The New York Giants had barely started celebrating their NFC championship win at Green Bay when a startling text message brought them back to earth.
As the players, coaches and staff settled in for their return charter flight to New York, running back Reuben Droughns got the news from a friend -- the Giants had been established as 13 1/2-point underdogs to the undefeated New England Patriots in Super Bowl XLII. Droughns quickly spread the word among his teammates, interrupting the fist-pumping and back-slapping of a squad that had just won its 10th straight road game.
"That really angered a lot of the guys," Droughns said of the point spread. "As soon as we saw that, we were all saying we couldn't wait to get to Arizona to play this game. We had just won the NFC championship -- and it still felt like nobody believed in us."
It's the same feeling another club from New York had 39 years ago when it played in Super Bowl III. Nobody thought a team from the upstart AFL could knock off a team from the mighty NFL, but Joe Namath's Jets -- 18-point underdogs, which ties for the largest spread in Super Bowl history -- shocked the world by beating the Baltimore Colts.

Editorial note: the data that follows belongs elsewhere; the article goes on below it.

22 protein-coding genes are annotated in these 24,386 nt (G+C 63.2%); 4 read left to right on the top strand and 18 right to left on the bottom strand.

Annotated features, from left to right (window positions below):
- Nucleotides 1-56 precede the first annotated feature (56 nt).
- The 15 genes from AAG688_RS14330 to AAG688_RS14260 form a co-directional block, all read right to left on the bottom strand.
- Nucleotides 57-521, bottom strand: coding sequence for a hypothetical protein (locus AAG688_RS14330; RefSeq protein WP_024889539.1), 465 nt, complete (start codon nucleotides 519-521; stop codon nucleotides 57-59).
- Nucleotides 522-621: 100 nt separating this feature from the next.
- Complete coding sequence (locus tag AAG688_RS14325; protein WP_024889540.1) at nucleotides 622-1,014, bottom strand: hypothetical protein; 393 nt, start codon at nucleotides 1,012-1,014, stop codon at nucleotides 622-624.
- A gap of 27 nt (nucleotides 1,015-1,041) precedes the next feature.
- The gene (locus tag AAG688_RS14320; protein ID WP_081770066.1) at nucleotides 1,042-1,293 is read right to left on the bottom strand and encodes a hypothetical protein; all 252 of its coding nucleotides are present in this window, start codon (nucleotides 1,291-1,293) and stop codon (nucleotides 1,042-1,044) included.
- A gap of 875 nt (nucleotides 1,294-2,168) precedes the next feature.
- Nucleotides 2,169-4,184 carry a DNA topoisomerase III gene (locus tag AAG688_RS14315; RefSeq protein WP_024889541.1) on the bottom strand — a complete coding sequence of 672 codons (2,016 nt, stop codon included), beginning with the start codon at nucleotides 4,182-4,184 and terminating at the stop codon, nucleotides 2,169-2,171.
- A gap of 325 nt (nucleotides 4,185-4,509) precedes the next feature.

And it's the same feeling these Patriots had six years ago when Tom Brady made his first Super Bowl appearance. Those Pats went in as 14-point underdogs to the St. Louis Rams and their, ahem, unstoppable offense, but left as the 20-17 winners of Super Bowl XXXVI. It was stunning at the time, less so in hindsight.
While doubts about New York's ability to pull off the upset have lessened slightly in the past couple of weeks -- the point spread now stands at 12, although that might be just a reflection of late New York support at the betting window -- those distinctive chips on the Giants' shoulders have swelled with every minute they have spent in Arizona. As far as they are concerned, the public views them merely as a big blue prop in a storybook tale about a New England team that probably can't remember what it's like to lose.
Sunday's game (6:30 p.m. ET, FOX) is all about the coronation of Bill Belichick and his boys. The unbeatable team capping off a perfect season. And the Giants? Well, they are here simply because some poor saps had to represent the NFC, right?
The funny thing is that the Giants actually like this perception. They might talk about their lack of respect, but they know the underdog role has worked pretty well for them. It provided ample motivation when they started the season 0-2, and it helped them roll through three playoff games on the road.
Now the Giants are hoping that spurned feeling can drive them through one more game they supposedly can't win.
"Nobody thought this team would be where it is right now," Giants right tackle Kareem McKenzie said. "All the commentators. All the newspapers. Nobody. But we feel like we have nothing to lose. We've won games under all kinds of circumstances this year, and we love nothing more than proving people wrong."
Namath, of course, seemed to love it. He even guaranteed the upset, then backed it up. His bravado fueled the Jets' confidence and made him a folk hero.